John Peeler: The Chávez era in Venezuela and Latin America will be seen as opening the possibility of transcending liberal democracy in societies where the vast majority is poor. Its success will be up to his successors.
Shamus Cooke: The U.S. is creating the conditions for war in a region that is already boiling over from decades of U.S. backed dictators combined with past U.S. military aggression.
Norman Solomon: And so, the secretary of state condemns awful Iran, invoking “our sense of human dignity, the rights that flow from it and the principles that ground it.” But don’t hold your breath for any such condemnation of, say, Saudi Arabia — surely an “awful” government that “routinely violates the rights of its people.”
Ron Wolff: Government is simply the institutionalization over time of the collective will of the people at any given moment, established with at least one essential objective in mind: the prevention of the inevitable chaos that would result in its absence.
Lawrence Wittner: So why should humanitarian aid be extraordinary? Why not make it routine? Long before the earthquake, Haitians were the poorest people in the hemisphere, suffering from widespread hunger, disease, and illiteracy. Could not the United States — the richest nation in the world with a public whose major anxieties (to judge from the vast attention given to weight loss) seem to result from over-eating — manage to share a bit of its affluence by regularly providing food aid to starving Haitians?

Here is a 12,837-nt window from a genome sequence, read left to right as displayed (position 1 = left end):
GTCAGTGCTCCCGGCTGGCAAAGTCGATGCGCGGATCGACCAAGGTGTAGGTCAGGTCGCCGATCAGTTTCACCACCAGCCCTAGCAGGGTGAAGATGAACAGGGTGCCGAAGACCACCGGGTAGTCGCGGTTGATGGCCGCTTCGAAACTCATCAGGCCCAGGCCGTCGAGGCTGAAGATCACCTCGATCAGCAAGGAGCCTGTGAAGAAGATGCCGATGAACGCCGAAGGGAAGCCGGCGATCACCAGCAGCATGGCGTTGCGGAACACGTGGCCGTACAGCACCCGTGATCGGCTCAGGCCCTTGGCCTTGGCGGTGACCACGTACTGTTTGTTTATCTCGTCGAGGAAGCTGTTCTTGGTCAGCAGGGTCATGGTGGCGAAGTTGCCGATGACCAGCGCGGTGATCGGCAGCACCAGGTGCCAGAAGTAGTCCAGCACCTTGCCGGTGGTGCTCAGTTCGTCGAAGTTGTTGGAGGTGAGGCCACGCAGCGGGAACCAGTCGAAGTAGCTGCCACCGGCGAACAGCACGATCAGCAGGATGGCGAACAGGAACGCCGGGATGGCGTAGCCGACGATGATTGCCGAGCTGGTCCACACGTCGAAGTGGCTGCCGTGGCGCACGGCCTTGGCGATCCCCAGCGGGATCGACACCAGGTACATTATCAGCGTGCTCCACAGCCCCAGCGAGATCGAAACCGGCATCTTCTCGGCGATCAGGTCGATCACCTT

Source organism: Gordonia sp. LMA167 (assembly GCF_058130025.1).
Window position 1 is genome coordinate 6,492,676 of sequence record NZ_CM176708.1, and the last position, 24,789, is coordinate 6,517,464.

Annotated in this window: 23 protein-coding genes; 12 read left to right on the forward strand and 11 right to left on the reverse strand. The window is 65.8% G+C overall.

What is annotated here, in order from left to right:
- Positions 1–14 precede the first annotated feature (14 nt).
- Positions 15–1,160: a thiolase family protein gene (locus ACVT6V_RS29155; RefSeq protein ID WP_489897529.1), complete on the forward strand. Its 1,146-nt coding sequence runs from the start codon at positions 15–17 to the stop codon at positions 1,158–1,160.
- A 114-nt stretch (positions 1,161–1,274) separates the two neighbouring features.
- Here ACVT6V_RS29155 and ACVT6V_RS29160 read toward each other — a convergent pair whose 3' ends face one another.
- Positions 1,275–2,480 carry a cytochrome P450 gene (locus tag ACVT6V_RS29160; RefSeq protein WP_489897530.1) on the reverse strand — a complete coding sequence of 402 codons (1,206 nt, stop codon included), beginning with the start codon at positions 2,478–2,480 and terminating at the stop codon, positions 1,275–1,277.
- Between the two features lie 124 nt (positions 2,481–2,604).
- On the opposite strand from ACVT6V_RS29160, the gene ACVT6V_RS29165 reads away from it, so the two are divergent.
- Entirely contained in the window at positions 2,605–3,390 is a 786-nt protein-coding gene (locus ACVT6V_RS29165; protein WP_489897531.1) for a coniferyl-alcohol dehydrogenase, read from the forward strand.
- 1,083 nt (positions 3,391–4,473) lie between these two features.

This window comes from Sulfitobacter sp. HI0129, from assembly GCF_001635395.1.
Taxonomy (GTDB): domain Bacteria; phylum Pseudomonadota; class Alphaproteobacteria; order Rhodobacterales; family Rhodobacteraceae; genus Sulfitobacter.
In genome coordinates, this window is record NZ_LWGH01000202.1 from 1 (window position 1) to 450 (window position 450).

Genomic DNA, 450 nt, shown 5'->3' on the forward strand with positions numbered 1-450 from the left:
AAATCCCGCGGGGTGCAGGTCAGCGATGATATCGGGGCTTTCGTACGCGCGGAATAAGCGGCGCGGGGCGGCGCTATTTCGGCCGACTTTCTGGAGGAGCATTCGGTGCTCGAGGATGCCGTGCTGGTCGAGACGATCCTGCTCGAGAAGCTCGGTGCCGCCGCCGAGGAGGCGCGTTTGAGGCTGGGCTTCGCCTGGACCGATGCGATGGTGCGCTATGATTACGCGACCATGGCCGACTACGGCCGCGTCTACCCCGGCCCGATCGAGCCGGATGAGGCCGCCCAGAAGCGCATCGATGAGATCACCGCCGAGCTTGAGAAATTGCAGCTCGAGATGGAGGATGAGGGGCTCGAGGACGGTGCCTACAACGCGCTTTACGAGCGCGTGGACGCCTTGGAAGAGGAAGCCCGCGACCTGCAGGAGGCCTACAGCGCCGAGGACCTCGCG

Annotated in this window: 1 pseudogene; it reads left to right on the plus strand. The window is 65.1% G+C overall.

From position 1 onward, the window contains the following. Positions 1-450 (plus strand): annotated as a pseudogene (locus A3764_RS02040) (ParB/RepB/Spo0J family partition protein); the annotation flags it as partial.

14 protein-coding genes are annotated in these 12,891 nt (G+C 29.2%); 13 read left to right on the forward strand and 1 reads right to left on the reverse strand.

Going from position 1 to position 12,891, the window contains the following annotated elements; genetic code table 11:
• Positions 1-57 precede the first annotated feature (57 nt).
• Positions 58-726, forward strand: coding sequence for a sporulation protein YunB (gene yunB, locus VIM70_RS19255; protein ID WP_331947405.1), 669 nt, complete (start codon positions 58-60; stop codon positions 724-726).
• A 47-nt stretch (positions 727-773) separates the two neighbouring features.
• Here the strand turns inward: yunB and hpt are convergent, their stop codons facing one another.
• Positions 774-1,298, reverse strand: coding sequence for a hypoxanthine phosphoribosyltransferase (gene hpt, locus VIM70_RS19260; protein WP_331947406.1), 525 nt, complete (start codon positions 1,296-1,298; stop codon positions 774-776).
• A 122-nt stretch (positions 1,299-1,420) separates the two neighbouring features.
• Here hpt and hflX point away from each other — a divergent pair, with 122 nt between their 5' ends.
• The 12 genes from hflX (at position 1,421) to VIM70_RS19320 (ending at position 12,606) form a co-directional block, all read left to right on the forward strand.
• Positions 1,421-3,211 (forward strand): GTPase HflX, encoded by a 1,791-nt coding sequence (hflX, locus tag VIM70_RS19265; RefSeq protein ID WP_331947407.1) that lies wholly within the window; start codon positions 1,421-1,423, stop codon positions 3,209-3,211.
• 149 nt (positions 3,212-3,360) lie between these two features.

A letter to the editor in my local newspaper, the Charlottesville Daily Progress, has persuaded me to rethink the truly remarkable accomplishments of President George W. Bush and inspired me to join the movement to erect a Bush Memorial on the National Mall. The letter, published on February 9th, was from David H. Edmunds of [...]